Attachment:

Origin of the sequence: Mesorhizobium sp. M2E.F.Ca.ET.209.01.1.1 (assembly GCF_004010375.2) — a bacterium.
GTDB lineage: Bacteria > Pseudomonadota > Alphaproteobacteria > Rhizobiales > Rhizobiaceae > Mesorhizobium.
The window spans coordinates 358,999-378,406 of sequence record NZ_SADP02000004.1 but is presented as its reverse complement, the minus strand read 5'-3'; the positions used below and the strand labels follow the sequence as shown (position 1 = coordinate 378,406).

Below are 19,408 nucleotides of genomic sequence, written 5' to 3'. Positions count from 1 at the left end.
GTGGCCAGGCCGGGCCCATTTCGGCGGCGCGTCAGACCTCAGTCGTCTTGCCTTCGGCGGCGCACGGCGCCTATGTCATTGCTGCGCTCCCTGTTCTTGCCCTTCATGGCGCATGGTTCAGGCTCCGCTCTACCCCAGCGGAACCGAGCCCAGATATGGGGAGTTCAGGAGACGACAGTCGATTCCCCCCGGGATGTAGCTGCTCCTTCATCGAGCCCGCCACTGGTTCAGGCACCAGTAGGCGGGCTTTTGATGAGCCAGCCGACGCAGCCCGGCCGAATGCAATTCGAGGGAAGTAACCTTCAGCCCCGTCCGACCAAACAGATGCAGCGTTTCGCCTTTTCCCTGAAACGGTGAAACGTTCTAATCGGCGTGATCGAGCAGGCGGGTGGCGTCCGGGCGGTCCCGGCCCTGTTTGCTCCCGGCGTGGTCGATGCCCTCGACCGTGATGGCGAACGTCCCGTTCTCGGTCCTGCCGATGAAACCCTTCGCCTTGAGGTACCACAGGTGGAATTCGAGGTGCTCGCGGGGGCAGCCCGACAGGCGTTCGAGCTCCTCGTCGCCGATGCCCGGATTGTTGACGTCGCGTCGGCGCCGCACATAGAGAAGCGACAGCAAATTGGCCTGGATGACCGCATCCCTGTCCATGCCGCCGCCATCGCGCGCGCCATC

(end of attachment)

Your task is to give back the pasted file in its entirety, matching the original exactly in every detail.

Origin of the sequence: Mesorhizobium sp. M2E.F.Ca.ET.209.01.1.1 (assembly GCF_004010375.2) — a bacterium.
GTDB lineage: Bacteria > Pseudomonadota > Alphaproteobacteria > Rhizobiales > Rhizobiaceae > Mesorhizobium.
The window spans coordinates 358,999-378,406 of sequence record NZ_SADP02000004.1 but is presented as its reverse complement, the minus strand read 5'-3'; the positions used below and the strand labels follow the sequence as shown (position 1 = coordinate 378,406).

Below are 19,408 nucleotides of genomic sequence, written 5' to 3'. Positions count from 1 at the left end.
GTGGCCAGGCCGGGCCCATTTCGGCGGCGCGTCAGACCTCAGTCGTCTTGCCTTCGGCGGCGCACGGCGCCTATGTCATTGCTGCGCTCCCTGTTCTTGCCCTTCATGGCGCATGGTTCAGGCTCCGCTCTACCCCAGCGGAACCGAGCCCAGATATGGGGAGTTCAGGAGACGACAGTCGATTCCCCCCGGGATGTAGCTGCTCCTTCATCGAGCCCGCCACTGGTTCAGGCACCAGTAGGCGGGCTTTTGATGAGCCAGCCGACGCAGCCCGGCCGAATGCAATTCGAGGGAAGTAACCTTCAGCCCCGTCCGACCAAACAGATGCAGCGTTTCGCCTTTTCCCTGAAACGGTGAAACGTTCTAATCGGCGTGATCGAGCAGGCGGGTGGCGTCCGGGCGGTCCCGGCCCTGTTTGCTCCCGGCGTGGTCGATGCCCTCGACCGTGATGGCGAACGTCCCGTTCTCGGTCCTGCCGATGAAACCCTTCGCCTTGAGGTACCACAGGTGGAATTCGAGGTGCTCGCGGGGGCAGCCCGACAGGCGTTCGAGCTCCTCGTCGCCGATGCCCGGATTGTTGACGTCGCGTCGGCGCCGCACATAGAGAAGCGACAGCAAATTGGCCTGGATGACCGCATCCCTGTCCATGCCGCCGCCATCGCGCGCGCCATC